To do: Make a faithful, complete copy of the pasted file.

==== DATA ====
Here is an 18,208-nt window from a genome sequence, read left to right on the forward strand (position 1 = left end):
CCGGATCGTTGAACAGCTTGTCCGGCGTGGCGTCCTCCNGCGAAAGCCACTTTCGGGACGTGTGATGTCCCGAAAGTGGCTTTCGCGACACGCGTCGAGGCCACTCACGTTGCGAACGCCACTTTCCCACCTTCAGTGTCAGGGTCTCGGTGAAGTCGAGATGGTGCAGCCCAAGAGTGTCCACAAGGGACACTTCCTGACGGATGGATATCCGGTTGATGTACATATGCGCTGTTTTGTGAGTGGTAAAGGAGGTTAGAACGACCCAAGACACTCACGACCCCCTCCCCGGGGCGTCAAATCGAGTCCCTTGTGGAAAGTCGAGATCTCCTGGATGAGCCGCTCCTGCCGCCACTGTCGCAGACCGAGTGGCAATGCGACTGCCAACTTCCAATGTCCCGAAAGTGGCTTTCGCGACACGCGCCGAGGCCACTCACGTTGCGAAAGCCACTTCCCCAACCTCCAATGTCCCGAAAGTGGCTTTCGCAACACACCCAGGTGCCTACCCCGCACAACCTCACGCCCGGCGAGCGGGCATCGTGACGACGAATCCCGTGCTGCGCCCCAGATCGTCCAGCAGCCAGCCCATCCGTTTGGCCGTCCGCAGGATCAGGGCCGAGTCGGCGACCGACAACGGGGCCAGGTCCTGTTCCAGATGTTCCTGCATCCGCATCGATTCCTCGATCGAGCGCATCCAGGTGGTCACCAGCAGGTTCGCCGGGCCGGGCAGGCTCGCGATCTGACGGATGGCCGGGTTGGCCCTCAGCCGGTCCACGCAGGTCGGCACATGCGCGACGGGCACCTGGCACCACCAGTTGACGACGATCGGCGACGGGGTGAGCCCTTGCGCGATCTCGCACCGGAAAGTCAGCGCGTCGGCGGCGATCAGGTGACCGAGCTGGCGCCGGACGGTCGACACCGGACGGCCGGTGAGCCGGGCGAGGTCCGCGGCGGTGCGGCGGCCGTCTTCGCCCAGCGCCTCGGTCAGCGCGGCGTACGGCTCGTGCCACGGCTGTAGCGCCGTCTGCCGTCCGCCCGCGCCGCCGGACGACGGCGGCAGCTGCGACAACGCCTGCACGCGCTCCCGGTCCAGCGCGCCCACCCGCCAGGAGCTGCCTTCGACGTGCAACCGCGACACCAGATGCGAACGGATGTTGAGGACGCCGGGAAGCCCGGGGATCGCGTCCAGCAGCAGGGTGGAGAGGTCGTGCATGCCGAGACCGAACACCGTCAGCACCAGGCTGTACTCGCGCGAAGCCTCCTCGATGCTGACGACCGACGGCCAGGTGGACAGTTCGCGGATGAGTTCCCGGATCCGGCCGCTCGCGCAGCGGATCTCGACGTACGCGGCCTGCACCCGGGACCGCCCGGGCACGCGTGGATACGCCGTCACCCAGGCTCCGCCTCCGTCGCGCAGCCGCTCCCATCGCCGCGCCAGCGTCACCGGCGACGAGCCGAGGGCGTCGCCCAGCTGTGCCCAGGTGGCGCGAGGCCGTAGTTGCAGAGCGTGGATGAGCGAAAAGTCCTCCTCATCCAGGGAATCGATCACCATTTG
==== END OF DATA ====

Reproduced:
Here is an 18,208-nt window from a genome sequence, read left to right on the forward strand (position 1 = left end):
CCGGATCGTTGAACAGCTTGTCCGGCGTGGCGTCCTCCNGCGAAAGCCACTTTCGGGACGTGTGATGTCCCGAAAGTGGCTTTCGCGACACGCGTCGAGGCCACTCACGTTGCGAACGCCACTTTCCCACCTTCAGTGTCAGGGTCTCGGTGAAGTCGAGATGGTGCAGCCCAAGAGTGTCCACAAGGGACACTTCCTGACGGATGGATATCCGGTTGATGTACATATGCGCTGTTTTGTGAGTGGTAAAGGAGGTTAGAACGACCCAAGACACTCACGACCCCCTCCCCGGGGCGTCAAATCGAGTCCCTTGTGGAAAGTCGAGATCTCCTGGATGAGCCGCTCCTGCCGCCACTGTCGCAGACCGAGTGGCAATGCGACTGCCAACTTCCAATGTCCCGAAAGTGGCTTTCGCGACACGCGCCGAGGCCACTCACGTTGCGAAAGCCACTTCCCCAACCTCCAATGTCCCGAAAGTGGCTTTCGCAACACACCCAGGTGCCTACCCCGCACAACCTCACGCCCGGCGAGCGGGCATCGTGACGACGAATCCCGTGCTGCGCCCCAGATCGTCCAGCAGCCAGCCCATCCGTTTGGCCGTCCGCAGGATCAGGGCCGAGTCGGCGACCGACAACGGGGCCAGGTCCTGTTCCAGATGTTCCTGCATCCGCATCGATTCCTCGATCGAGCGCATCCAGGTGGTCACCAGCAGGTTCGCCGGGCCGGGCAGGCTCGCGATCTGACGGATGGCCGGGTTGGCCCTCAGCCGGTCCACGCAGGTCGGCACATGCGCGACGGGCACCTGGCACCACCAGTTGACGACGATCGGCGACGGGGTGAGCCCTTGCGCGATCTCGCACCGGAAAGTCAGCGCGTCGGCGGCGATCAGGTGACCGAGCTGGCGCCGGACGGTCGACACCGGACGGCCGGTGAGCCGGGCGAGGTCCGCGGCGGTGCGGCGGCCGTCTTCGCCCAGCGCCTCGGTCAGCGCGGCGTACGGCTCGTGCCACGGCTGTAGCGCCGTCTGCCGTCCGCCCGCGCCGCCGGACGACGGCGGCAGCTGCGACAACGCCTGCACGCGCTCCCGGTCCAGCGCGCCCACCCGCCAGGAGCTGCCTTCGACGTGCAACCGCGACACCAGATGCGAACGGATGTTGAGGACGCCGGGAAGCCCGGGGATCGCGTCCAGCAGCAGGGTGGAGAGGTCGTGCATGCCGAGACCGAACACCGTCAGCACCAGGCTGTACTCGCGCGAAGCCTCCTCGATGCTGACGACCGACGGCCAGGTGGACAGTTCGCGGATGAGTTCCCGGATCCGGCCGCTCGCGCAGCGGATCTCGACGTACGCGGCCTGCACCCGGGACCGCCCGGGCACGCGTGGATACGCCGTCACCCAGGCTCCGCCTCCGTCGCGCAGCCGCTCCCATCGCCGCGCCAGCGTCACCGGCGACGAGCCGAGGGCGTCGCCCAGCTGTGCCCAGGTGGCGCGAGGCCGTAGTTGCAGAGCGTGGATGAGCGAAAAGTCCTCCTCATCCAGGGAATCGATCACCATTTG